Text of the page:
Dress and Fashion

Gillian Vogelsang-Eastwood

in Islamic Studies

ISBN: 9780195390155
Published online May 2011 | | DOI:
Dress and Fashion

Show Summary Details


The subject of dress is concerned with what people do with their bodies and what they wear in order to provide information about themselves. Dress is affected by a number of factors, including age, gender, social and economic condition, matrimonial status, occupation, religion, color and object symbolism, iconography and art history, as well as communications, transportation, and economics at local, national, and international levels. Dress is used by people to differentiate between groups who belong and those who do not, and within a particular group it is used to indicate the social hierarchy. These, plus many more factors, play a role in the concept of dress and identity. Despite the importance of dress, there are comparatively few books and articles about Islamic dress and fashion, in comparison to, for example, the fields of illustrated manuscripts, carpets, or theological studies. There is also a natural tendency to link together textiles and dress, but while closely related, they should not be regarded as synonymous. Studies about Islamic dress and fashion tend to be dominated by several specific subjects, namely, tiraz textiles from the medieval period, the art historical role of (woven) textiles, gold and silver jewelry, and modern-day (female) hijab (or Islamically correct) clothing. The latter is usually interpreted as “veils and veiling,” but in fact it covers a much wider range of garments. For the last few decades or so, other subjects have been receiving more attention: for instance, the wide variety of regional dress within the Islamic world, the role of Jewish producers for the Muslim and Christian markets within the Islamic world, the concept of male hijab, and the future role of fashion designers in presenting an Islamic fashion scene. Certain subjects have been deliberately excluded from this bibliography, namely, the textiles and dress of Muslim groups outside of central and southwest Asia and North Africa. This was a deliberate choice based on geography rather than cultural or religious backgrounds. In addition, it was decided to concentrate on Muslim groups, rather than, for example, Christian, Jewish, or Zoroastrians.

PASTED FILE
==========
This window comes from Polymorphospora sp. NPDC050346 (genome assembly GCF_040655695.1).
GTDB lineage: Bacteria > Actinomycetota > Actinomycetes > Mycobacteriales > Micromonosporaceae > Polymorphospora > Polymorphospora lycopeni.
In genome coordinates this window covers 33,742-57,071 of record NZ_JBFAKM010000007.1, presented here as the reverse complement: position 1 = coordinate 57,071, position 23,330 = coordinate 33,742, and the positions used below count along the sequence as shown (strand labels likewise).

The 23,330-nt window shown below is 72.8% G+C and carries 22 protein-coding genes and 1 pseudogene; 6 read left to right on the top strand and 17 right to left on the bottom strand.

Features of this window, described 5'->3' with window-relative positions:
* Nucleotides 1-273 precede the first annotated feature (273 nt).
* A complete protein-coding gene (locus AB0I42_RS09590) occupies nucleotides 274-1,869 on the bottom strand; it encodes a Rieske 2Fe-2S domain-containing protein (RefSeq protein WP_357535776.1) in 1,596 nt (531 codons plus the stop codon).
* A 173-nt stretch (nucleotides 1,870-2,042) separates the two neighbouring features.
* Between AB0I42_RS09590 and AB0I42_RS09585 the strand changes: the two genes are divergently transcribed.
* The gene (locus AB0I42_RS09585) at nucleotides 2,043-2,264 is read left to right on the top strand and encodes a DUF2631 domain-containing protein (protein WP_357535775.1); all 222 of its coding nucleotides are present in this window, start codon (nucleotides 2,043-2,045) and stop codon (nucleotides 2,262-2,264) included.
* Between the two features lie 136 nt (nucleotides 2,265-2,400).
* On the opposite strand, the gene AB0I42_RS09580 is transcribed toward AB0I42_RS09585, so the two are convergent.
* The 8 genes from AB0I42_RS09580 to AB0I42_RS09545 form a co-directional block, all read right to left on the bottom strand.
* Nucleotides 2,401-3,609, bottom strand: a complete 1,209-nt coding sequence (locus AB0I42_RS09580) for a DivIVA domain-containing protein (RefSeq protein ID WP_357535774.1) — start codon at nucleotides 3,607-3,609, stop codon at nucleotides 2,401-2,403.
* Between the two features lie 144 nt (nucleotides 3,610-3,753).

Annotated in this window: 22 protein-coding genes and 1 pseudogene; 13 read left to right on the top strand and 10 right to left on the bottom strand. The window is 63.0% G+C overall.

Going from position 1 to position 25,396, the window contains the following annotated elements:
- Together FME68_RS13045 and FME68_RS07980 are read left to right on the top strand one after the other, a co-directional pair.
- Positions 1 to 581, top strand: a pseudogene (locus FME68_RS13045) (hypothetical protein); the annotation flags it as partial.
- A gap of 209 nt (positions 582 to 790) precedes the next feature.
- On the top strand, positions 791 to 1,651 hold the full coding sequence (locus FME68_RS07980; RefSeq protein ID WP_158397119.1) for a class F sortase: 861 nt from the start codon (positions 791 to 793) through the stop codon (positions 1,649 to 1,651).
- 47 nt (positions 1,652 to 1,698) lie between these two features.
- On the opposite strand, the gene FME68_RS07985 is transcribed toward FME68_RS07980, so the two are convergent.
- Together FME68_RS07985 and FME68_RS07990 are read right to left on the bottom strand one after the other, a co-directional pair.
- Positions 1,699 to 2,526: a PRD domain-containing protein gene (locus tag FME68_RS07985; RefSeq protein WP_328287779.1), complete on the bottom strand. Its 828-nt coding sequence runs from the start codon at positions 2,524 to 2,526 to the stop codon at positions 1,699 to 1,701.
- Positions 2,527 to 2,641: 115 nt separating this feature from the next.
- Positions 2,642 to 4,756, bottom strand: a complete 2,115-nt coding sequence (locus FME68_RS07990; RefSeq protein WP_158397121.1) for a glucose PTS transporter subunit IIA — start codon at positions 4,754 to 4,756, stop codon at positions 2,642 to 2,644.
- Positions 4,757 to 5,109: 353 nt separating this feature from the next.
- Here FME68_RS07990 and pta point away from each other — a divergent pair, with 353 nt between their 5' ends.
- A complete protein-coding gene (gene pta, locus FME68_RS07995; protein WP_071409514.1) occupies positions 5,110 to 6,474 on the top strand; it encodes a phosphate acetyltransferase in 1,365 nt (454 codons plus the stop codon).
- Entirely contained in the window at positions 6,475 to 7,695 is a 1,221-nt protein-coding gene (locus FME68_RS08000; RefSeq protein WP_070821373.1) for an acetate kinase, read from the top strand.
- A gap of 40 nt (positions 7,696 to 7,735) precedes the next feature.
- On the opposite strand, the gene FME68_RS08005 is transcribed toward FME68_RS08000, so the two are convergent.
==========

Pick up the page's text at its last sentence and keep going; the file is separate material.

Article.  12317 words. 

Subjects: Islam

Full text: subscription required

How to subscribe Recommend to my Librarian

Buy this work at Oxford University Press »

Users without a subscription are not able to see the full content. Please, subscribe or login to access all content.